For gold investors, the last few years have been tough. After peaking in 2011 near $1900 an ounce, the price of gold has plunged more than 30%.
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But the decline in gold prices looks downright tame when compared to gold stocks. Pure play gold miners, in particular, have been devastated -- some stocks have fallen upwards of 80%, and a few have been forced into bankruptcy.
The drops in Yamana Gold , Kinross Gold , and IAMGold have been particularly severe, perhaps unduly so. As miners, all three firms will have a difficult time if the price of gold continues to decline, but a resurgent gold market could propel these stocks to their former highs.
Yamana Gold's costs have been coming down
To be clear, all the stocks on this list have issues -- if they didn't, they wouldn't be so oversold. Yamana Gold is no exception, but there are many things to like about the company.
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Last quarter, Yamana Gold produced 304,874 ounces of gold -- an increase of 33% from the same quarter last year. Meanwhile, Yamana's costs have been coming down. Its all-in sustaining costs, a measure used to estimate the costs associated with mining, were just $893 per ounce last quarter at the mines it continues to operate. That's down 15% from the same period last year, and the company expects further declines: for all of 2015, Yamana's management estimates all-in sustaining costs of around $800 to $830 per ounce. Given the significant gap between Yamana's costs and the spot price of gold (around $1200 at the time of writing), the company is generating cash flow from operating activities -- $96 million in the first quarter.
Yamana conducted an offering of 56.5 million common shares in the first quarter, which weighed on its share price but improved the balance sheet. It also plans to spin off its lower quality Brazilian mines as a separate company (called Brio Gold) later this year. It's unknown how much cash Yamana will receive from Brio, but it could be used to reduce its debt and protect its dividend. At current levels, Yamana yields around 1.60%.
Kinross Gold has been hit by operating issues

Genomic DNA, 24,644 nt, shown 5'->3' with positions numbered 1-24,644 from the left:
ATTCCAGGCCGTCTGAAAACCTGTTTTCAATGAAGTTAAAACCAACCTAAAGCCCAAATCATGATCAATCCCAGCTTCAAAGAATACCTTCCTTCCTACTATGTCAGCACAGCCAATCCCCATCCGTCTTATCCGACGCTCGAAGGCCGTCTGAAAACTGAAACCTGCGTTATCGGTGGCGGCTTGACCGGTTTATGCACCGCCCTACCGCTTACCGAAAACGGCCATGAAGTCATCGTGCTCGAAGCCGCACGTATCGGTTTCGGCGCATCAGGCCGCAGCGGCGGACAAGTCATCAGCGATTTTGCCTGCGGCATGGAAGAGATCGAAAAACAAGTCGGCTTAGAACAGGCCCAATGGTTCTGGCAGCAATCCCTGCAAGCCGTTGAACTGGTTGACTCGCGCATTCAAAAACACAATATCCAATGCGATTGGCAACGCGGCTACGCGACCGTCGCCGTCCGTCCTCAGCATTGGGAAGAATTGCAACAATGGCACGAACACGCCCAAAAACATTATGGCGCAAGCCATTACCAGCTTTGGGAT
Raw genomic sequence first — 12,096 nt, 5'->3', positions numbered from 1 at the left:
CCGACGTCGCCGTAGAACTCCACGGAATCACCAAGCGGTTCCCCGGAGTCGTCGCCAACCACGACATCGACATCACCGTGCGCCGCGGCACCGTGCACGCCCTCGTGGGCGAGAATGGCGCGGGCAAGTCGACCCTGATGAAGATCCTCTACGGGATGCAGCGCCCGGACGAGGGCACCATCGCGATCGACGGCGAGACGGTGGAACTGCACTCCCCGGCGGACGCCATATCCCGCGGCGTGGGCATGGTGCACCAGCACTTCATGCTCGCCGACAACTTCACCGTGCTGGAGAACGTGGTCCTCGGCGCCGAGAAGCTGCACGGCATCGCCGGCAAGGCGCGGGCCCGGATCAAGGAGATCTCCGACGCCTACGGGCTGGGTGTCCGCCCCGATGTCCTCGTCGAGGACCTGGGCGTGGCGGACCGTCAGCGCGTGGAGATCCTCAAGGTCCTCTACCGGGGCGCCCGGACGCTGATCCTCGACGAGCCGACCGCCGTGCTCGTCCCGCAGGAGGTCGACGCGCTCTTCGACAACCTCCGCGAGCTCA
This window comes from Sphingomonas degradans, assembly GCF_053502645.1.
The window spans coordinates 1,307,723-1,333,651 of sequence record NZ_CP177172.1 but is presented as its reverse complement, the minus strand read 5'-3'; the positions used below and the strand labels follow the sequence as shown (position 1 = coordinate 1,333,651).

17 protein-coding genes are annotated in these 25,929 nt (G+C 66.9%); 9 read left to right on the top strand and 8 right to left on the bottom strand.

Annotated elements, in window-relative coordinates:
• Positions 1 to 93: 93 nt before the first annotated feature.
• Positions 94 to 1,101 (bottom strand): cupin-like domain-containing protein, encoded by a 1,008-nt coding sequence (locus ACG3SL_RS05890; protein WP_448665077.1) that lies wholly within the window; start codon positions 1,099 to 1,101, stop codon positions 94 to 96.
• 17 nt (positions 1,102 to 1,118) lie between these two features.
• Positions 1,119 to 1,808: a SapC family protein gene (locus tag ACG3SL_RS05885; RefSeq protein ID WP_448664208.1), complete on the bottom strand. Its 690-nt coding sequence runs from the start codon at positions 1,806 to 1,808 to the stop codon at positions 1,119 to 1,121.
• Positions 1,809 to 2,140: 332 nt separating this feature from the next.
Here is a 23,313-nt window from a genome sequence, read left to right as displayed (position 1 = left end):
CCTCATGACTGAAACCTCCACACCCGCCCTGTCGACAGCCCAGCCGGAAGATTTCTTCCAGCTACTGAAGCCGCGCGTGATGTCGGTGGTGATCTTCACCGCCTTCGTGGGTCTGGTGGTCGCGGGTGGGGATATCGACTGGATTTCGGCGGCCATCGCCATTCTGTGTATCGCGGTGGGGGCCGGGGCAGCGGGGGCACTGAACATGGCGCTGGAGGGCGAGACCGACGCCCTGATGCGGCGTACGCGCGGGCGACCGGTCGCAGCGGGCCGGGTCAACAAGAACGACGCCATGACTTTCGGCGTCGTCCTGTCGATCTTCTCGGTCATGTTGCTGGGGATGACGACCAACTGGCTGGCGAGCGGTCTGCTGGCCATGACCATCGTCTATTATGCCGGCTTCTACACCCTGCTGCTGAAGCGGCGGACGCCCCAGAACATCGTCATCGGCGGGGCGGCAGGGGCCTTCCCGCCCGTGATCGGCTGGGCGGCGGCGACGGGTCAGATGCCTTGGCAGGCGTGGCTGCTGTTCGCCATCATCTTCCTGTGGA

Kinross Gold has higher costs than Yamana, but they are likewise trending down. In the first quarter, Kinross' all-in sustaining costs for one ounce of gold stood at $964, down from $1001 in the same quarter last year. Despite the gap between its costs and the price of gold, Kinross was unprofitable during the quarter, but that was largely a byproduct of currency fluctuations. Moreover, Kinross' quarterly report exceeded analyst expectations on both the top and bottom line. On an adjusted basis, Kinross was profitable, and it generated nearly $215 million in operating cash flow.
These results came in spite of operations problems at its mine in Chile. Heavy rain knocked out power to its Maricunga operations, but they're expected to resume some time this month. Kinross has about $2 billion worth of long-term debt, but more than $1 billion of cash on its balance sheet, more than one-third of its market cap.
Further declines in the price of gold are likely to weigh on Kinross, but shares could come roaring back if gold heads higher.
IAMGold is a cheap stock
Both Yamana and Kinross are fairly cheap stocks, currently trading at around half their respective book values. IAMGold, however, is even cheaper still -- it's currently trading below one-third of its book value, making it one of the cheapest stocks in its industry. IAMGold has under-performed analyst expectations in recent quarters, which may be why investors are more skeptical. It also has higher costs than its peers: IAMGold's all-in sustaining cost for an ounce of gold was $1113 last quarter.
But those costs are coming down -- the all-in sustaining cost was $1198 per ounce in the first quarter of 2014. IAMGold's total production also rose, to 208,000 ounces last quarter, up more than 20% from the same period last year. IAMGold wasn't profitable -- its operating costs rose, and it lost money on some of its derivative contracts -- but it did generate $30 million in cash from its operating activities.
IAMGold has a healthy balance sheet, with over $800 million in cash and just over $600 million in long-term debt, so it should be able to continue to ride out the current gold bear market for many quarters to come. And if gold prices begin to rise, the stock could surge higher.
The article Oversold Gold Stocks Poised for a Turnaround originally appeared on Fool.com.
Sam Mattera has no position in any stocks mentioned. The Motley Fool has no position in any of the stocks mentioned. Try any of our Foolish newsletter services free for 30 days. We Fools may not all hold the same opinions, but we all believe that considering a diverse range of insights makes us better investors. The Motley Fool has a disclosure policy.
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